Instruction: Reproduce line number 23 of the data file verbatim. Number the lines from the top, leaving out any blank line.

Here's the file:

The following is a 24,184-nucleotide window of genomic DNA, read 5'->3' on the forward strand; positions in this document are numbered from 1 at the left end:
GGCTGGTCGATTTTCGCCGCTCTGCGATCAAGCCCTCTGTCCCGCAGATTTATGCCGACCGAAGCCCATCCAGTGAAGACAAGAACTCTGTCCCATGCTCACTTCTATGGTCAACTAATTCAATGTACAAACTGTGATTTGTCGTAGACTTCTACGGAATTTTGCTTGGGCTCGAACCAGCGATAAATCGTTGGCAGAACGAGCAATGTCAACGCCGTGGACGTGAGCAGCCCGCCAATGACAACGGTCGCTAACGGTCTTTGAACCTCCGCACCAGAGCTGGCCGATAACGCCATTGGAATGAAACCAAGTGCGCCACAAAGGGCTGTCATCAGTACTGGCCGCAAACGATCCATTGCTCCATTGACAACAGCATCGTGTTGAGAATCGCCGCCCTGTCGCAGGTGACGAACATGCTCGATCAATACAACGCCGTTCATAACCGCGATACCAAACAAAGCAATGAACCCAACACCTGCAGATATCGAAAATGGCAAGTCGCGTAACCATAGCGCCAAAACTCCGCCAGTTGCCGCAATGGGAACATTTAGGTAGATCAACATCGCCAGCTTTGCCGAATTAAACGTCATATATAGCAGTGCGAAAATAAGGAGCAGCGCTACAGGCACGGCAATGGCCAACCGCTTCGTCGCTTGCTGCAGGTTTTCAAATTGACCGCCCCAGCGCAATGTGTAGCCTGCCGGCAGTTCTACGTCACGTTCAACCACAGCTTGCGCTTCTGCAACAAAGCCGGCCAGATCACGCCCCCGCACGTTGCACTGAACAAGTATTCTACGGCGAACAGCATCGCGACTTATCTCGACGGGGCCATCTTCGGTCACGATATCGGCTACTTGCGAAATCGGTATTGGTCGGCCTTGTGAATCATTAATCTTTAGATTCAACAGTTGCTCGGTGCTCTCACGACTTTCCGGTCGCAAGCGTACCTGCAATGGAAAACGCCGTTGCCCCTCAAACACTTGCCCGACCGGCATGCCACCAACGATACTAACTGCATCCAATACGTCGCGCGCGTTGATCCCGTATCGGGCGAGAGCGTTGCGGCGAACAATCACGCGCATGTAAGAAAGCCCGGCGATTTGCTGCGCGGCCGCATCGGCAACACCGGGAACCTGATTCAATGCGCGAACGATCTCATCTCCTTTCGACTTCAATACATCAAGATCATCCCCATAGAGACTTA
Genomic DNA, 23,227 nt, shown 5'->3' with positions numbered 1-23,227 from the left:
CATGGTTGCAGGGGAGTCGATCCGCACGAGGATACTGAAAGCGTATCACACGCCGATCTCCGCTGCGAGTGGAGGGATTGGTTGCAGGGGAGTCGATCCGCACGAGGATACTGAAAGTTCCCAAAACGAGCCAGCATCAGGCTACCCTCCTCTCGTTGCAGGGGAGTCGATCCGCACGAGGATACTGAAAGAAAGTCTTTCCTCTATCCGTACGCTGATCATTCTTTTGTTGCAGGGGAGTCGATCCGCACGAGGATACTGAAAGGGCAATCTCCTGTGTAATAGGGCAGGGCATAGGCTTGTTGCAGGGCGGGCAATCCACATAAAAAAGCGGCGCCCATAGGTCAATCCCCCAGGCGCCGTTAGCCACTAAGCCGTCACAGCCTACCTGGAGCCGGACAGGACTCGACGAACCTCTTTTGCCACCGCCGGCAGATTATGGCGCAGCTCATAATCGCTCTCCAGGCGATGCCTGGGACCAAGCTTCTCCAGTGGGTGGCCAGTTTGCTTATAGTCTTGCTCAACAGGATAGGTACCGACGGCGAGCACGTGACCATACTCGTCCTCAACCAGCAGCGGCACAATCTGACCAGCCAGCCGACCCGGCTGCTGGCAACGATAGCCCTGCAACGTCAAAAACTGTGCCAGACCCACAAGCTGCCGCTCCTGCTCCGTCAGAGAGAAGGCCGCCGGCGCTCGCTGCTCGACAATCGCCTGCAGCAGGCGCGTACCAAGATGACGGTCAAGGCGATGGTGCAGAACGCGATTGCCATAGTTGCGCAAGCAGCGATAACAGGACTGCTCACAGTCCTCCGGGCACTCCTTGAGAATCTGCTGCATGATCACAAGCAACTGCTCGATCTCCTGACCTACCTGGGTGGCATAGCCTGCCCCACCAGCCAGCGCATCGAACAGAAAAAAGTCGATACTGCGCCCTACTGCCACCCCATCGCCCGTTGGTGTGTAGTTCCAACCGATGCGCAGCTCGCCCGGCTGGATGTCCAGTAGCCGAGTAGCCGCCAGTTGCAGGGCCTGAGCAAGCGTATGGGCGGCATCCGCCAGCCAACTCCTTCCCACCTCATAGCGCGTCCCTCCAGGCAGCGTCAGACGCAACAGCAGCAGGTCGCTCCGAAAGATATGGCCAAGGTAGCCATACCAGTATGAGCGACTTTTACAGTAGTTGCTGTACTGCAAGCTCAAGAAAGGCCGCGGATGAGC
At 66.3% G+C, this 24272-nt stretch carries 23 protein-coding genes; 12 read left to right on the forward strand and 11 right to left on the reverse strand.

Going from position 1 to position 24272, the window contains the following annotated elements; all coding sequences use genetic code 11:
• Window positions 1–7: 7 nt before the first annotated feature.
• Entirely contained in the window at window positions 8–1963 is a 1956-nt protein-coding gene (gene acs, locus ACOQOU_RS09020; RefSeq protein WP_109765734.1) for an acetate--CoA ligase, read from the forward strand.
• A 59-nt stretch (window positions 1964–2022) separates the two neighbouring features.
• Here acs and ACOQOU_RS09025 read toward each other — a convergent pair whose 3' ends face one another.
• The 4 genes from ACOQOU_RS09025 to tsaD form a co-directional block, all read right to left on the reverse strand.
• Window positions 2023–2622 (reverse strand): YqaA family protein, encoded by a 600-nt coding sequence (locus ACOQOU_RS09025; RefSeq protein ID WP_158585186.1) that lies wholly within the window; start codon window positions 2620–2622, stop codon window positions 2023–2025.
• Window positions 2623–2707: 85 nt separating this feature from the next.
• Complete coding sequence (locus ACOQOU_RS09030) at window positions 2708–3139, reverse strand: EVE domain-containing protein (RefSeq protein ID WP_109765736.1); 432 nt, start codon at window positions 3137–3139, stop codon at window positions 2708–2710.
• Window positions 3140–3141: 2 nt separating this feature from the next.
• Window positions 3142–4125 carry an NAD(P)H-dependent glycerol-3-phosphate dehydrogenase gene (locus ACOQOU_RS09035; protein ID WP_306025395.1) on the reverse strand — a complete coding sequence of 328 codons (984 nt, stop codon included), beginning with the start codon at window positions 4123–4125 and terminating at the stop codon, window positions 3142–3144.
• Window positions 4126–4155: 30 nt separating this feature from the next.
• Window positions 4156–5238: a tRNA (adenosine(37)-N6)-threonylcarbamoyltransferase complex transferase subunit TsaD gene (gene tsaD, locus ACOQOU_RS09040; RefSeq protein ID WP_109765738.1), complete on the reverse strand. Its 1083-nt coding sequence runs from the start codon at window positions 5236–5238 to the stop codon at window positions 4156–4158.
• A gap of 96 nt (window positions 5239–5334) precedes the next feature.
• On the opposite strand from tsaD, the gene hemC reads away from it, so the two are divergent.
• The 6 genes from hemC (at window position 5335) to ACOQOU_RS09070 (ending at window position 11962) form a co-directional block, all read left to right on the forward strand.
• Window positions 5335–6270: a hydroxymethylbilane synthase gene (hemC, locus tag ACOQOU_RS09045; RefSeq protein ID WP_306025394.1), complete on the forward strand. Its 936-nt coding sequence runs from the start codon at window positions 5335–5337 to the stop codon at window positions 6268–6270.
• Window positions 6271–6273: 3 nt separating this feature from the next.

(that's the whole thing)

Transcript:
• Window positions 6271–6273: 3 nt separating this feature from the next.